If you are taking summer classes at a college, check with their financial aid office and make sure you follow the process if you want to get financial aid. There are multiple ways you could get financial aid for this summer session.
First, the federal government instituted a new Two Pell in a Year program in 2010-11. The program was so successful it was deemed too expensive, but colleges may still pay students a portion of their second Pell grant if they have earned it. If you successfully completed enough units to reach the amount of units your college uses for a full-time academic year (usually 24 semester units or 30 semester units) PLUS one unit – so you would need to be enrolled in your 25th or 31st unit (or your colleges academic year plus one). If you are at that point the college financial aid office can trigger a second Pell grant payment for you. Colleges have different formulas for summer sessions, so check with your college or the college you will be attending for summer.
Second, if you attended college less than full-time in either the fall or the spring semester, you could be eligible for left over Pell grant payments.
Third, if you are a recent college graduate or someone who has just decided to go to college, you could be paid for summer enrollment. Most colleges will require that you complete the Free Application for Federal Student Aid (FAFSA). As soon as you have completed the form, you should go back into the FAFSA system and do your renewal for the next year so you can be processed the fall semester as well.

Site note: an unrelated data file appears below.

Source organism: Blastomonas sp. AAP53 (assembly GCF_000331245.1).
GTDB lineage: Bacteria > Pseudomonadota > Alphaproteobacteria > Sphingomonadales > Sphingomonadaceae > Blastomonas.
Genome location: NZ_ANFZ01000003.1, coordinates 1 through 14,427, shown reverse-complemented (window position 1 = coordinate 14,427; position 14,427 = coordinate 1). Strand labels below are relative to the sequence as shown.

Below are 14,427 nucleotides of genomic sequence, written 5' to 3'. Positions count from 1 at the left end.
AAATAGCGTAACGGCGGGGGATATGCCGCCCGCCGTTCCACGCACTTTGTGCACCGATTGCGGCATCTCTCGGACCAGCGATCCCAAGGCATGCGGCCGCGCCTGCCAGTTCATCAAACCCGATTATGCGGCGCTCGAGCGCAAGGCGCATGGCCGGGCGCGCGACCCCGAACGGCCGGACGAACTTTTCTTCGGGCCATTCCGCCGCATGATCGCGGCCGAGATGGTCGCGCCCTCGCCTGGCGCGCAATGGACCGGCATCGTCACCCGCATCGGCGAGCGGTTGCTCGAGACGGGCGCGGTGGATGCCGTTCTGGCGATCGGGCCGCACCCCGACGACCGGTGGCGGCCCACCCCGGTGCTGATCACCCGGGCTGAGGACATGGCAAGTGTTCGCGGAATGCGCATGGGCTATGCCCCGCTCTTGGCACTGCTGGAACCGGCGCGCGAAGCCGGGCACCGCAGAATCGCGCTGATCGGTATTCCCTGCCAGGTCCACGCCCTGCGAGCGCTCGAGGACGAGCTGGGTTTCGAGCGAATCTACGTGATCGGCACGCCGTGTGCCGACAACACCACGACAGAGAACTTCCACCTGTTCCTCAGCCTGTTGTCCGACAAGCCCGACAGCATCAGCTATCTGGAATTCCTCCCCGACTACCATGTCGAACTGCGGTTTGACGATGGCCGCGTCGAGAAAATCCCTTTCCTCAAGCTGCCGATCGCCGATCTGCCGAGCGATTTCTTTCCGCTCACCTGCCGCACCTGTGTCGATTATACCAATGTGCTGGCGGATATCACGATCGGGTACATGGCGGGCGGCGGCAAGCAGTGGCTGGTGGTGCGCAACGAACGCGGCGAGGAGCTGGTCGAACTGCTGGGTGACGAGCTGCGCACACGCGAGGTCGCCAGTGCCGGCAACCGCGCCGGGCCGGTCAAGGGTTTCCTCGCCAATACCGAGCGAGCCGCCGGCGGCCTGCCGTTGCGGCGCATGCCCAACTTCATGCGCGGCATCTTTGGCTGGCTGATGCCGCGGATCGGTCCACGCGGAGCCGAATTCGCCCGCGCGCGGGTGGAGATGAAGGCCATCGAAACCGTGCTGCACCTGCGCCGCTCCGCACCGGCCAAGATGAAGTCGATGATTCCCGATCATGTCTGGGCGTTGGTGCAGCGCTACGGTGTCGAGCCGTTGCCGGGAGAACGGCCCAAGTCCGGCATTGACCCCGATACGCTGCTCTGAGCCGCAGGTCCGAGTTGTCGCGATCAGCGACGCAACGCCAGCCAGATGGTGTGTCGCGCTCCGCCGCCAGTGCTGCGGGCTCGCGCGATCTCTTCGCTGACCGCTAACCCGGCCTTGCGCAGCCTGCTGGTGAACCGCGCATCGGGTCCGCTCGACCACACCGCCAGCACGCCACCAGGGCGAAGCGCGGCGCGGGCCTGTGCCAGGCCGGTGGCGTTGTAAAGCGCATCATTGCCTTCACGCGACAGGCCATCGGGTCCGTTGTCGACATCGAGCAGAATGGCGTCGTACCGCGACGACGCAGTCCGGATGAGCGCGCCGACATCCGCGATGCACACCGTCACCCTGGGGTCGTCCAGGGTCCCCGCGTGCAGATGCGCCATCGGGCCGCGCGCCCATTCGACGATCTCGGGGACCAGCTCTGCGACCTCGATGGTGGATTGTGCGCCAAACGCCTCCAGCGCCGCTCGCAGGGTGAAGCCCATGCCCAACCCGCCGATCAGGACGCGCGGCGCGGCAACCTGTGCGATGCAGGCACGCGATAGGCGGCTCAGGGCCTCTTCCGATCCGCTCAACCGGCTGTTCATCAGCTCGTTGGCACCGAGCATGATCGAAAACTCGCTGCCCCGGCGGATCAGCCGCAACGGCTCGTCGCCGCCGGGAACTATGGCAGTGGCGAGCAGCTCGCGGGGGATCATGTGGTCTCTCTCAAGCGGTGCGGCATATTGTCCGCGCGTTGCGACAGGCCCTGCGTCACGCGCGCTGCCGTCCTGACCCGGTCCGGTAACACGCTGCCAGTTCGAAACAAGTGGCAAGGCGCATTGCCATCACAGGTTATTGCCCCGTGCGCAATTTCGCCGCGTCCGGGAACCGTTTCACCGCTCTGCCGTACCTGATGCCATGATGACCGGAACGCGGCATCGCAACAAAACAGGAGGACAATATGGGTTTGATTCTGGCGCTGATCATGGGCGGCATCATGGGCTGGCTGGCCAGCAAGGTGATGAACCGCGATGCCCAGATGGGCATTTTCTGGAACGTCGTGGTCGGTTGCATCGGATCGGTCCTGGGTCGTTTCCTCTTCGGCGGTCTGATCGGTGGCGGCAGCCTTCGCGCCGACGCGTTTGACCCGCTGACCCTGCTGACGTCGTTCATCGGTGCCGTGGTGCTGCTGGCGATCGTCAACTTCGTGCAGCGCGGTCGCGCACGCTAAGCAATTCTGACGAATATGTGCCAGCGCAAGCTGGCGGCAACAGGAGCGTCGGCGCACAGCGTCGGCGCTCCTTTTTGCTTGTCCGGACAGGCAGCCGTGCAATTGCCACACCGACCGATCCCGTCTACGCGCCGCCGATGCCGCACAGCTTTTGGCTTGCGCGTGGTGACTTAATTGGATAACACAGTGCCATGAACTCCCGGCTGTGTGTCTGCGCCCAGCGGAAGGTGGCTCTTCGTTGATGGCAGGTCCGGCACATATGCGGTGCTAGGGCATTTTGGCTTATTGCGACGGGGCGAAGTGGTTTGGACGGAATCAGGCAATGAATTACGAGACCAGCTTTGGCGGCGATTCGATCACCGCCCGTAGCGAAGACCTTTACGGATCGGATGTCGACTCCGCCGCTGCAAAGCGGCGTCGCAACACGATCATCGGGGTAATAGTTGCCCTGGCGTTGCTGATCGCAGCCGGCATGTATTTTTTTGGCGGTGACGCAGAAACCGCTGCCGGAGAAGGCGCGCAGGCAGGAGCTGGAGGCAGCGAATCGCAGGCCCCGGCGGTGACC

Fourth, if you attended college full time for fall and spring semesters and received your full time Pell grant disbursements, you will not have any remaining money UNLESS you reach the academic year PLUS one explained in the first scenario.
What does your college do? I don’t know. Each college sets their own criteria for how they process summer and how students demonstrate successful progression. Check out the financial aid web site for your college and see if they provide clear instructions for you. If you still don’t understand the process, check with the financial aid professionals at your school. Do it now. Summer school will be starting before you know it.